The lingering effects of the 2008 global financial crisis, rapid technological evolution, populist and nationalist politics, and COVID-19 conspired to accelerate US-China rivalry over the last two years. US-China relations are clearly on the ballot in the upcoming US election—but how will the outcome impact US foreign and economic policy toward countries like China?

The same objective, a different approach

If US President Donald Trump is re-elected, the current trajectory of more unilateral, coercive, and disruptive US foreign policy would continue. “America First” strategies for “great power competition” would further undermine international institutions and their architecture of predictable rules, standards, and mechanisms. The US would exploit transactional or situational relationships where it could leverage US strengths in finance, trade, diplomacy, intelligence sharing, or military power. Companies would find themselves increasingly caught between competing geopolitical imperatives and regulatory regimes.

Relations with China would be likely to deteriorate further. Personnel is policy, as the saying goes, and Trump is closing out his first term surrounded by a team of hawkish advisors that favor confrontation over accommodation with China. Trump is campaigning against China just like 2016, with COVID-19 substituting for the loss of manufacturing jobs in the catalogue of US grievances. A drumbeat of sanctions, export controls, trade restrictions, and other policy moves in 2020 underscores and to some degree cements the harder US line.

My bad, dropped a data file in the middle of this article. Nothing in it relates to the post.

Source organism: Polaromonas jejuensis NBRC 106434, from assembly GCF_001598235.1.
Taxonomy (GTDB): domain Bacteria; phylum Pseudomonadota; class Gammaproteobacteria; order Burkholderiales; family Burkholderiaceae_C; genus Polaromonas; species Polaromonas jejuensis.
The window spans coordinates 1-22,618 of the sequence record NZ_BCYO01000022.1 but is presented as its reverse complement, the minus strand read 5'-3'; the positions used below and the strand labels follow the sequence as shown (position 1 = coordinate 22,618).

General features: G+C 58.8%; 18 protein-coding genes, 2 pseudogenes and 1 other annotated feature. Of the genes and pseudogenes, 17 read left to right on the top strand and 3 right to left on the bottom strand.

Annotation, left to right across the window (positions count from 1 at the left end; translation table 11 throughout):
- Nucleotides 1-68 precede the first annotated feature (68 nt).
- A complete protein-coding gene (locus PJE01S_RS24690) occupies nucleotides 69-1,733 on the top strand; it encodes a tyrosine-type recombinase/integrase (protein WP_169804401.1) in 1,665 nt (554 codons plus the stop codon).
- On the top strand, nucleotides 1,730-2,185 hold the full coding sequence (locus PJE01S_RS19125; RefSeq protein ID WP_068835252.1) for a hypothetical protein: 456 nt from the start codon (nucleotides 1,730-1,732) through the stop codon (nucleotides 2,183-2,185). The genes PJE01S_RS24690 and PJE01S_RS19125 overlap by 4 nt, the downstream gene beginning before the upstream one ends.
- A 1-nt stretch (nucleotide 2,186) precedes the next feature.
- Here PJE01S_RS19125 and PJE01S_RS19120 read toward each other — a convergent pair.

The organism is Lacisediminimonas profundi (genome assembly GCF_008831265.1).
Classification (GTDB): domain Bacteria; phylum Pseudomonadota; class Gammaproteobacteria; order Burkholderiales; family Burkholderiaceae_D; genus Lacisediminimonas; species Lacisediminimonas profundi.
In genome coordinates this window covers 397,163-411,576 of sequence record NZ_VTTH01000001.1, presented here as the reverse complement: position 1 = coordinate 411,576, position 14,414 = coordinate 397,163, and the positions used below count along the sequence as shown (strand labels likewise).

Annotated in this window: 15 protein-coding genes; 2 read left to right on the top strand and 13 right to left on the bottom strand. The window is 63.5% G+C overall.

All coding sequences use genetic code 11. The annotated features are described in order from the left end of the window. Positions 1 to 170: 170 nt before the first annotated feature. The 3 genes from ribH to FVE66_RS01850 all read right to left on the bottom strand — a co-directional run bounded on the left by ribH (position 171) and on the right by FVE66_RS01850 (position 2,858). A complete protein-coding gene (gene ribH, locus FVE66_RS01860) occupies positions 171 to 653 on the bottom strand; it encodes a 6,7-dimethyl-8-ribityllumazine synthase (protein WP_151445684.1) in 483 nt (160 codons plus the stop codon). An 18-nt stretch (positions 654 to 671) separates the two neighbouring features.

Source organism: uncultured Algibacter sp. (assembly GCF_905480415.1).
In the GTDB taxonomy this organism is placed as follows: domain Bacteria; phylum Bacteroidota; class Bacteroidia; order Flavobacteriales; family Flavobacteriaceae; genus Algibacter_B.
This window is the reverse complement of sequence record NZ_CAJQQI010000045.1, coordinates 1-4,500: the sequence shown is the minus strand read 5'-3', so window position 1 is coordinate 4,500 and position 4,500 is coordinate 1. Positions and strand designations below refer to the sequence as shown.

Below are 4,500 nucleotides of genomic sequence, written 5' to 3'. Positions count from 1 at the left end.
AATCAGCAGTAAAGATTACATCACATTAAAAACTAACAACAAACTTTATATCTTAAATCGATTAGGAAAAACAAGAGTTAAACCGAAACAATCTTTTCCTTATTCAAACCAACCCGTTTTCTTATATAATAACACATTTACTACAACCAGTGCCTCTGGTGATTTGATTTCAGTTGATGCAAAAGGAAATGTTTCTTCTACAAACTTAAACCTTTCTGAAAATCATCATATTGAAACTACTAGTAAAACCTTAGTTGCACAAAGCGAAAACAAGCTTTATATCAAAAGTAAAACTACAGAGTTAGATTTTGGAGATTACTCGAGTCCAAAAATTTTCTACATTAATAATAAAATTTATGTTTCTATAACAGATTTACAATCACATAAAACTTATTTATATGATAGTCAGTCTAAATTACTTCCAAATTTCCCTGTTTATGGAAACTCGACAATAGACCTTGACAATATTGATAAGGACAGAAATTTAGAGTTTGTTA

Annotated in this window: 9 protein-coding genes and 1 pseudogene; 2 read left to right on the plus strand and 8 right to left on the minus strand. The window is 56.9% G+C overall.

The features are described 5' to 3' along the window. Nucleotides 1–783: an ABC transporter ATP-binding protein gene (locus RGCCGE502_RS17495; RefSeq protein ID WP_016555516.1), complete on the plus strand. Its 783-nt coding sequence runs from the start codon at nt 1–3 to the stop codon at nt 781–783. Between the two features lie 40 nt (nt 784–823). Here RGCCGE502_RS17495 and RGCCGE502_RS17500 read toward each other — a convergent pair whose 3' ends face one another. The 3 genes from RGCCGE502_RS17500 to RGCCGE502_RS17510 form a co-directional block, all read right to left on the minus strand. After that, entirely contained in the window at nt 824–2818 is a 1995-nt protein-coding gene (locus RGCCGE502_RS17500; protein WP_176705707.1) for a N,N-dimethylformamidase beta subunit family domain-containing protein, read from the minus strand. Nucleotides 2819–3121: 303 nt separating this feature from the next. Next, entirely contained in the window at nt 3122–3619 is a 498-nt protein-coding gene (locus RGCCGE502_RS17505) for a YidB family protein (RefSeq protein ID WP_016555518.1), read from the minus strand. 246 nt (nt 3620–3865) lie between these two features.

Yet even if Trump loses, we expect strategic US-China competition to continue. Polling data shows a steep deterioration in US perceptions of China over the last four years. There is a bipartisan consensus in Washington that the US needs to counter China more assertively in a wide range of areas. Both Democrats and Republicans increasingly advocate for protectionism and industrial policy, particularly in the wake of COVID-19-related supply chain disruptions. Congress is also aligned behind reinserting human rights into bilateral relations. Democratic candidate former vice president Joe Biden also wants to “get tough on China” as he competes with Trump for independent voters in the post-industrial upper Midwest “rust belt.”

If anything, the difference is more in approach than objective. Democrats view the Trump administration’s disruptive trade war as both counter-productive and ineffective. (The US trade deficit with China has remained relatively stable since early 2018). Meanwhile, Trump alienated traditional allies—especially Europe, Australia, Japan, and South Korea—with tariff threats, compensation demands, and diplomatic faux pas. (The damage is only partly offset by recent alignment on COVID-19 and technology issues).